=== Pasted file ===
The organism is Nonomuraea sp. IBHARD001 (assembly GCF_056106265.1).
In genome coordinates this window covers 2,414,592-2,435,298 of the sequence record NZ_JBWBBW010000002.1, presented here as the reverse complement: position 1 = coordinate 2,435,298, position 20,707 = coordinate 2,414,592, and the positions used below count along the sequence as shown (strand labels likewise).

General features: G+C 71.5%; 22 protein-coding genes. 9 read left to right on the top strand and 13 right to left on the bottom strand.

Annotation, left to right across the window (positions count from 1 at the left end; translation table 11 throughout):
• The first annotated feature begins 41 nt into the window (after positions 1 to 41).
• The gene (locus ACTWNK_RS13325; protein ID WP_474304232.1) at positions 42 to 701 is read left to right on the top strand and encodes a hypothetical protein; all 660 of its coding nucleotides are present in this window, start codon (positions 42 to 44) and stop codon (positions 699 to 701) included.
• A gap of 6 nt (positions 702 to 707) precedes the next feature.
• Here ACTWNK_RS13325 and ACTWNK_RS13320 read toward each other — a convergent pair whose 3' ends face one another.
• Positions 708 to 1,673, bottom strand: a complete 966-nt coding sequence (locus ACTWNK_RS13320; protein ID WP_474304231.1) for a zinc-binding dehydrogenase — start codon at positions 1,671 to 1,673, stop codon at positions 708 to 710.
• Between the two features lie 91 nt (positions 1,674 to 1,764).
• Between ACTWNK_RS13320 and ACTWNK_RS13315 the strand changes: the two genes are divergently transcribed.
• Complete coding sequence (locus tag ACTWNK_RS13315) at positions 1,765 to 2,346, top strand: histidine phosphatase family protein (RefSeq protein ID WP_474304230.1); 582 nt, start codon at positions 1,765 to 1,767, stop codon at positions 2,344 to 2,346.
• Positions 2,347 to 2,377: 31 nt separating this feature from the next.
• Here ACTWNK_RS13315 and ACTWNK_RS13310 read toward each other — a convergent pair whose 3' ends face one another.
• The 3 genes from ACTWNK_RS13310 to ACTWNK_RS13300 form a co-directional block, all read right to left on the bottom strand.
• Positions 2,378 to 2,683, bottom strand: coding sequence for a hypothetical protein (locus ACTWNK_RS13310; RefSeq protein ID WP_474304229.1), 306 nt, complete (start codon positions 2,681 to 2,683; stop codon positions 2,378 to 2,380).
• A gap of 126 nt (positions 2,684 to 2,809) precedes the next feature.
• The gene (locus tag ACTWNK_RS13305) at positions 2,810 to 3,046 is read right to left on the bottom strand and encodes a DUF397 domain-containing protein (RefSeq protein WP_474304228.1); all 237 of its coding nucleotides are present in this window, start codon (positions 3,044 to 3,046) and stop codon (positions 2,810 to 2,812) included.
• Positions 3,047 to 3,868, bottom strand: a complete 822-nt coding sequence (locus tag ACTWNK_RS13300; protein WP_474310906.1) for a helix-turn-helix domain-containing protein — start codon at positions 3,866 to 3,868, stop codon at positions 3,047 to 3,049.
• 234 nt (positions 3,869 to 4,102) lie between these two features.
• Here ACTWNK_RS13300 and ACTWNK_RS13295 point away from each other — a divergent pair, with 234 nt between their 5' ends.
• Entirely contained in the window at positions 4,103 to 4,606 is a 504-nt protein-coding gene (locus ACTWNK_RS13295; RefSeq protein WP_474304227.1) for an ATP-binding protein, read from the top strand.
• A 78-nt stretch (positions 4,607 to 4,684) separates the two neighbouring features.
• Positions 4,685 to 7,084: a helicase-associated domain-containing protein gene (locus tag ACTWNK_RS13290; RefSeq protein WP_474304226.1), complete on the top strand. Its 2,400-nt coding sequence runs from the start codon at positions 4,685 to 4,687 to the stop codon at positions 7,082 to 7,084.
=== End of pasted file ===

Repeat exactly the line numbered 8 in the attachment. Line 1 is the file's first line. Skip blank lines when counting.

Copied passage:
• Here ACTWNK_RS13325 and ACTWNK_RS13320 read toward each other — a convergent pair whose 3' ends face one another.